Ask Michelle Tepper (September 23-27, 2019)

Hello, friends! (@Interested_In_Ask_RZIM)
This week, we on Connect are privileged to have the opportunity to ask questions of Michelle Tepper, RZIM itinerant speaker based in Florida. If you are unfamiliar with the broad range of topics she has addressed, do check out the list below. (Spoiler alert: it’s pretty extensive!)

Happy asking!

Michelle’s RZIM bio

Michelle Tepper is an itinerant speaker for RZIM and Chaplain at the Zacharias Institute.

Michelle has a bachelor’s degree in political science from Stetson University and studied theology at the Oxford Centre for Christian Apologetics (OCCA) where she was part of its first graduating class. Prior to joining RZIM, Michelle was the University Chaplain for St. Aldate’s Church in Oxford, England, for six years.

She teaches worldwide on a number of subjects including suffering, God’s character, sharing the gospel with students, questions churches face, and sex and relationships. Michelle has been a part of RZIM since 2011, working first as a speaker with RZIM Europe and as a guest lecturer at the OCCA. Now a member of the US speaking and writing team, she also is actively involved in RZIM’s growing presence in Latin America where she helps run university mission weeks and train evangelists.

Michelle lives in central Florida with her husband, Peter, and daughter, Sophia. She is a sunshine lover and espresso aficionado. When she is not traveling, she ministers in her local church where her husband is a pastor.

Michelle speaks on a variety of topics including:

  • Where Is God in Suffering?
  • Christianity and Women
  • Love, Sex, and Relationships
  • How Could You Believe in Miracles in the 21st Century?
  • How Could There Be Only One Way To God?
  • Is Christianity Arrogant and Exclusive?
  • God of Love or God of Justice: Do We Have To Choose?
  • Is Fearless Faith Irrational and Dangerous?
  • Is the Christian Faith Unreasonable?
  • The Reality of the Resurrection
  • Can We Trust the Bible?
  • Evidence for the Existence of God
  • Why Would God Send His Son to Die?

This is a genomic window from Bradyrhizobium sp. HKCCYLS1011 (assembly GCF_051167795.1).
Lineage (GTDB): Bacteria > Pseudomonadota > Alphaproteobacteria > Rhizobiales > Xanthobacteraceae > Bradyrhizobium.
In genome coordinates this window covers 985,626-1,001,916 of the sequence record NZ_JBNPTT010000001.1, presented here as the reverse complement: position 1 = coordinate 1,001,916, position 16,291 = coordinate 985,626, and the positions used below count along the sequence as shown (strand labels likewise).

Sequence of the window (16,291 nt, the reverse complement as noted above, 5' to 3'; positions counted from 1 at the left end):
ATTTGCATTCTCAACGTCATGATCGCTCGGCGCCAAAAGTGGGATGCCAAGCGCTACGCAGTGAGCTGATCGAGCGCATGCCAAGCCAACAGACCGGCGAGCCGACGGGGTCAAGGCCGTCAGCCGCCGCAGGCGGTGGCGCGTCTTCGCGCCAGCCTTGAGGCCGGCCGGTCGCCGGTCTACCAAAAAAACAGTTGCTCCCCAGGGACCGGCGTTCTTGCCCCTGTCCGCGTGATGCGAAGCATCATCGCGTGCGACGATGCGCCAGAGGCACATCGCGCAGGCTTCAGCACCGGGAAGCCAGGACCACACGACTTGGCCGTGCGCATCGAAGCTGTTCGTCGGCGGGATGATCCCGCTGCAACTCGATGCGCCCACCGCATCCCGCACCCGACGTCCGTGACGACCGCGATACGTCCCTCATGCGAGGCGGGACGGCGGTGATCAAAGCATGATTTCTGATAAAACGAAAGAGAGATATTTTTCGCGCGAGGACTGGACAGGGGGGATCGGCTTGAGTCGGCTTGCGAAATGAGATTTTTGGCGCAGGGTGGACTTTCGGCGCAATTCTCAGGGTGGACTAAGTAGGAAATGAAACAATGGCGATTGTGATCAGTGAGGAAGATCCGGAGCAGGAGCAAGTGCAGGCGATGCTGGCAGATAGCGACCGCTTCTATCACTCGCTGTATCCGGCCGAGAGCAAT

• How Does the Cross Prove Love?
  • Everyday Apologetic Conversations
  • Breaking the Silence on Faith and Other Hard Topics in Everyday Life
  • Sharing the Gospel with Your Kids/Youth
  • What Is the Question Behind the Question?
  • Help My Unbelief
  • The Trinity
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Hello Michelle,
I have several questions within the topics you speak upon, but I will begin with this one regarding suffering:
About a month ago, the husband of one of my wife’s co-workers was diagnosed with stage 4 cancer. The other co-workers (not believers) ask why God would allow this to happen. In attempting to help my wife interact with her co-workers, I advised for her to listen and weep with them at this time. Their emotions seemed to be driving the question rather than inquiry. A time will come for the a reasonable answer, but that would not comfort in the emotional turmoil of the moment.
Was there a better answer that I missed? What would be the next step in conversation with the co-workers?

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Hello Michelle,
The introduction states that you speak on a variety of topics. Are these talks available either in audio or as a blog? There are some subjects I would like to engage to ask further questions.

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Hello! Michelle,
It is pleasure to be with you and asked a question. I have often encounter with our pentecostal brother and having a conversation regarding a gift of tongue. I have some doubts on the gift of prophecy and speaking tongue. I believe God is powerful and can still do a miracles but, apart from bible can will still done Miracle like speaking tongue, prophecy in today world? How far the gift of Holy Spirit work in our church today.

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Hi everyone,

It is my privilege to join you this week. I can’t wait to engage with your questions. RZIM connect is such a great forum for community and conversation on the deep questions of life. I see there are already some great questions coming in!

Thanks for taking the time to engage,
Michelle

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Hi Daren,